Over the last two years, we’ve made progress. But, clearly, too many Americans haven’t felt that progress yet, and they told us that . . .
Read more: Voters have Demanded a Change, Again
As we go to the polls today, there is the likely outcome, a significant Republican victory, and there is the possibility of the surprise finish, more muted Republican gains. Times are tough, and people are thus looking for changes in their political representation, but despite this, indeed, because of it, to the end, Obama fought against the apparently inevitable. In the climax of his fight, he explained his position:
“Around the country I’ve been trying to describe it this way. Imagine the American economy as a car. And the Republicans were at the wheel and they drove it into a ditch. And it’s a steep ditch, it’s a deep ditch. And somehow they walked away.
But we had to go down there. So me and all the Democrats, we put on our boots and we repelled down into the ditch. (Laughter.) And it was muddy down there and hot. We’re sweating, pushing on the car. Feet are slipping. Bugs are swarming.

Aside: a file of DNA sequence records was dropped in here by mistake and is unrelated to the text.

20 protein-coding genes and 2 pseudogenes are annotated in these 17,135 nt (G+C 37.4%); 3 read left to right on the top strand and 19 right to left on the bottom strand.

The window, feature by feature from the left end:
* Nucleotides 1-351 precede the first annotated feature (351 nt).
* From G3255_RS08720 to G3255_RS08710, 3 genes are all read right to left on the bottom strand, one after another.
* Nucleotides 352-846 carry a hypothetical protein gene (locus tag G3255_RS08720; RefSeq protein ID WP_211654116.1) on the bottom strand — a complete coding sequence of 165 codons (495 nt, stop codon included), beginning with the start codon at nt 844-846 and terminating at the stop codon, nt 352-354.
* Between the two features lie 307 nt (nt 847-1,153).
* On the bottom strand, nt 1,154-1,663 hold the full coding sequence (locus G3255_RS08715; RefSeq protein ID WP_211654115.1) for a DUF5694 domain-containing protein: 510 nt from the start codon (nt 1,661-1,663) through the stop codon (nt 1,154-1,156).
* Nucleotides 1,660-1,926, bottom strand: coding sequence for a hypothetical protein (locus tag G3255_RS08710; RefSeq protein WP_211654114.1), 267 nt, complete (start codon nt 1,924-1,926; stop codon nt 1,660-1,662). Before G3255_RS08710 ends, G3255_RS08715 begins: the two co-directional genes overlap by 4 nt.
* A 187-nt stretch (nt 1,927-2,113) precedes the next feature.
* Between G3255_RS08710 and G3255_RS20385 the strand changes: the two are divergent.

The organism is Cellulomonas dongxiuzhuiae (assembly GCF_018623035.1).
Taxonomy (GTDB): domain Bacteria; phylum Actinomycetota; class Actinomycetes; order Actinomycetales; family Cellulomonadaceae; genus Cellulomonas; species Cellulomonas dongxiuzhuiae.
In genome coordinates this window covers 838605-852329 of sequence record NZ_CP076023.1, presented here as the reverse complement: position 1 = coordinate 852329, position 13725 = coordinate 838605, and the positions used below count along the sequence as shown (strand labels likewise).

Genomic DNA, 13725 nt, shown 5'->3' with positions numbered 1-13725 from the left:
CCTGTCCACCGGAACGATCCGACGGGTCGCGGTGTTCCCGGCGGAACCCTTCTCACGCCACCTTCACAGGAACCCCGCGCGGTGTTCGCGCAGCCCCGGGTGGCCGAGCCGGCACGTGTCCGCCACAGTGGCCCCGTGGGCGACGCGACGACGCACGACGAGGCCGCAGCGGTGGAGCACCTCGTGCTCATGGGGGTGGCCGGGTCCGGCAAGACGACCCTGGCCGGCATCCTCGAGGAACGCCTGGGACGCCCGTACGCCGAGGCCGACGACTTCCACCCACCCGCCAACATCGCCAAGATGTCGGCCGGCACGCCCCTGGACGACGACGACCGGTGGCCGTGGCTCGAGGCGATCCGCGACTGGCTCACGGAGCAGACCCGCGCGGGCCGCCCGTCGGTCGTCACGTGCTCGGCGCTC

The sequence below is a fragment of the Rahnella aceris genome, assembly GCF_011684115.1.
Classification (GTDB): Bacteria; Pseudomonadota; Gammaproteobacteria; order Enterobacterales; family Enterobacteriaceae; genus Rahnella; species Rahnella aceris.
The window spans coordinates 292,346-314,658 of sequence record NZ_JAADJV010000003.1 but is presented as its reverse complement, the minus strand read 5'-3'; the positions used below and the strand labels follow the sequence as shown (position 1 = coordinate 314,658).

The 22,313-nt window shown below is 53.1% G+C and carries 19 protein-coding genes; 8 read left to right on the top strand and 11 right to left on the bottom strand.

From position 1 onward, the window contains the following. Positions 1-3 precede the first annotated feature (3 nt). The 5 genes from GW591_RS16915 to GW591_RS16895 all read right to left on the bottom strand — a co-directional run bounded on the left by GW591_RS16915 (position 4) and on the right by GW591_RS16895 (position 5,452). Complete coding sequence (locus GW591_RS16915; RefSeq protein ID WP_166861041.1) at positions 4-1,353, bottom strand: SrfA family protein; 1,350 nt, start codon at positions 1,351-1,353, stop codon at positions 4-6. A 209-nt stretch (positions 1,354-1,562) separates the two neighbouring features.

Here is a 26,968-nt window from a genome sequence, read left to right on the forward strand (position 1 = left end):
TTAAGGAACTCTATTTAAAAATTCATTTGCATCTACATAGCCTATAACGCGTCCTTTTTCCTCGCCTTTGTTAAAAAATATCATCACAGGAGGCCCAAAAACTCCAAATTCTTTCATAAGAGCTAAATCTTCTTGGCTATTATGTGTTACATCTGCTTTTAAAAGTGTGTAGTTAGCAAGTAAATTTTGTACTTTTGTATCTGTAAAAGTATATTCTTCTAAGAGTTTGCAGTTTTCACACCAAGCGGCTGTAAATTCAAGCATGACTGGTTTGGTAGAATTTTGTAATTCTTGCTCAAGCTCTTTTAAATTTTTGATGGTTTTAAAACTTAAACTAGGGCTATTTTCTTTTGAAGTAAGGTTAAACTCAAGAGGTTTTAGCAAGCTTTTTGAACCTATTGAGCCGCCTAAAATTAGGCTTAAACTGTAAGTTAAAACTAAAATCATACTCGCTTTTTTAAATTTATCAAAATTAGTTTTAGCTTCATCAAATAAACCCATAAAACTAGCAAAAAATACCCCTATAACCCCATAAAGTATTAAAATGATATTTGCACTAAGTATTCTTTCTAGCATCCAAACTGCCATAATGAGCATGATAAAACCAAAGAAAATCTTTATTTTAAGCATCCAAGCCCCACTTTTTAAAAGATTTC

We look up and the Republicans are up there, and we call them down, but they say, no, we’re not going to help. They’re just sipping on a Slurpee — (laughter) — fanning themselves. They’re saying, you’re not pushing hard enough, you’re not pushing the right way. But they won’t come down to help. In fact, they’re kind of kicking dirt down into us, down into the ditch. (Laughter.)
But that’s okay. We know what our job is, and we kept on pushing, we kept on pushing, we kept on pushing until finally we’ve got that car on level ground. (Applause.) Finally we got the car back on the road. (Applause.) Finally we got that car pointing in the right direction. (Applause.)
And suddenly we have this tap on our shoulder, and we look back and who is it?
THE PRESIDENT: It’s the Republicans. And they’re saying, excuse me, we’d like the keys back.
AUDIENCE: No! (link)
D.C. reader, Eric Friedman, reported in a reply to my last post that his son heard these words on the Midway at the University of Chicago and . . .
Read more: After Sipping on a Slurpee, Republican Victory Still Likely